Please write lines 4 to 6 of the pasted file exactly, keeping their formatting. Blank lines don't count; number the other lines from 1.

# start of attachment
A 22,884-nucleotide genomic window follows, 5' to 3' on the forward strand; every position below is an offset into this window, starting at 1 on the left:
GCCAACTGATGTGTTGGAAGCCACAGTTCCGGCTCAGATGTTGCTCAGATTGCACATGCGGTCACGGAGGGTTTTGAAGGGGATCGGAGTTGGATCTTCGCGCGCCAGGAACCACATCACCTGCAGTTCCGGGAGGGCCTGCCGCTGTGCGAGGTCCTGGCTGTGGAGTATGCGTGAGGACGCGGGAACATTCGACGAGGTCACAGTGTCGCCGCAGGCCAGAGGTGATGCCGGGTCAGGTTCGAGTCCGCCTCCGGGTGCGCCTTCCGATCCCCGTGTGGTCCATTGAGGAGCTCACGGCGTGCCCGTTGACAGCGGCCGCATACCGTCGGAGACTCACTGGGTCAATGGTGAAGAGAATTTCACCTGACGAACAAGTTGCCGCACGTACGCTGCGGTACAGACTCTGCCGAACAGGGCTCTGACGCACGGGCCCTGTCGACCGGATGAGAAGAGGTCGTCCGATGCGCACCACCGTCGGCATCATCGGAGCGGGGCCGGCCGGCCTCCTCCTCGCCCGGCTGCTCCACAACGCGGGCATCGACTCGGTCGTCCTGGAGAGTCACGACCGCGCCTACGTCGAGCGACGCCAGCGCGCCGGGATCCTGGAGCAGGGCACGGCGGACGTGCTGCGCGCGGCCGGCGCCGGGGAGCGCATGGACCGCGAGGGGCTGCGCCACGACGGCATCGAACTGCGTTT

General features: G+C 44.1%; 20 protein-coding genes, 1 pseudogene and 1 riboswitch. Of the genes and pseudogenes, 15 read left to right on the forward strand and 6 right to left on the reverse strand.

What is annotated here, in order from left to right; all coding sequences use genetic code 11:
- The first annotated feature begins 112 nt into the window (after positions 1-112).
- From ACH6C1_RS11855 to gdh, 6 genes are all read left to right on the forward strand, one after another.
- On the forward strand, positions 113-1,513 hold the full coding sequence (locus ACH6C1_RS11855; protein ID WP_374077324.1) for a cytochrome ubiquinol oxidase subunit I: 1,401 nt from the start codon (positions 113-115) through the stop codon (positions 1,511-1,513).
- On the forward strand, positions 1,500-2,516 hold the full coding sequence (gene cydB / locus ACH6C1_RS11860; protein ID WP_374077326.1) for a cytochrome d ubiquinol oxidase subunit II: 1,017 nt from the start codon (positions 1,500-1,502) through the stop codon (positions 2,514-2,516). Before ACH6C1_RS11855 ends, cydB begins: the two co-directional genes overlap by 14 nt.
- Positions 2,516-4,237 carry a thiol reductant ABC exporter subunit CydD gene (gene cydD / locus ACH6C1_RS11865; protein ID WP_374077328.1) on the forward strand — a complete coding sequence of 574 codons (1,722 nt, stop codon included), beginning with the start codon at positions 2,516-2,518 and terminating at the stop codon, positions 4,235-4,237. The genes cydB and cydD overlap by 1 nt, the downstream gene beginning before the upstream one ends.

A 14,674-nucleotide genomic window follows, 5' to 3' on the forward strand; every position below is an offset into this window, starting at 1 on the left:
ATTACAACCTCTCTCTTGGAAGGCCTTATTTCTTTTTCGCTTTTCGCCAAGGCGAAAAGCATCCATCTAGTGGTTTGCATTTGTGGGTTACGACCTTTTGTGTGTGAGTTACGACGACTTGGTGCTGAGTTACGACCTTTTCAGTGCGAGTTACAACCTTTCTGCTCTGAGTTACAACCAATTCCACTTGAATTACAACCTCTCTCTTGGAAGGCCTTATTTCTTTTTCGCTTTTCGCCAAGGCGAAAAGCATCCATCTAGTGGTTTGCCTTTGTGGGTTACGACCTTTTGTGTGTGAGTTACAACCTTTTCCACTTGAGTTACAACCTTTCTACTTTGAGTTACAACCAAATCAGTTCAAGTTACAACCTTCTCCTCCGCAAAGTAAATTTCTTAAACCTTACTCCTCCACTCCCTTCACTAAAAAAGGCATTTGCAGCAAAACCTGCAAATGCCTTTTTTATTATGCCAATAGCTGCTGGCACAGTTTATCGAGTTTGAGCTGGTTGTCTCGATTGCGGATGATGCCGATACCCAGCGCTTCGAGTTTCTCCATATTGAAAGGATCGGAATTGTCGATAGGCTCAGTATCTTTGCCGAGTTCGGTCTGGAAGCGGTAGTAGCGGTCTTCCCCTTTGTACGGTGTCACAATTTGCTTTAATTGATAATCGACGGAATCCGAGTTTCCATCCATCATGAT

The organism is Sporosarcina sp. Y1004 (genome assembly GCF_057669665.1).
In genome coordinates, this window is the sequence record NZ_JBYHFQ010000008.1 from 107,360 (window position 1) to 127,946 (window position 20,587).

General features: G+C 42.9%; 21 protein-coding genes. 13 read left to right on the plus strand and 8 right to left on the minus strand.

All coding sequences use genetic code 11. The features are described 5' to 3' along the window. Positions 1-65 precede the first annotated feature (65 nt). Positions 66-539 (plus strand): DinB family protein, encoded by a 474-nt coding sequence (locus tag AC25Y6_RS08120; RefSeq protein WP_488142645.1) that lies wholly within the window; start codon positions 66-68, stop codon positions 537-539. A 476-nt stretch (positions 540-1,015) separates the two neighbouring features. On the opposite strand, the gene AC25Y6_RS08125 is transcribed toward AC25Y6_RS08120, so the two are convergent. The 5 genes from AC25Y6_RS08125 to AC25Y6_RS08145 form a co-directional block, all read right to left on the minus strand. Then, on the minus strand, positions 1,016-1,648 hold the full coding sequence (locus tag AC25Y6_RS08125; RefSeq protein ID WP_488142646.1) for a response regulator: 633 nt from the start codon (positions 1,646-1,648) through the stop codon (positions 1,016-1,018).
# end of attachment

What is annotated here, in order from left to right; all coding sequences use genetic code 11:
- The first annotated feature begins 112 nt into the window (after positions 1-112).
- From ACH6C1_RS11855 to gdh, 6 genes are all read left to right on the forward strand, one after another.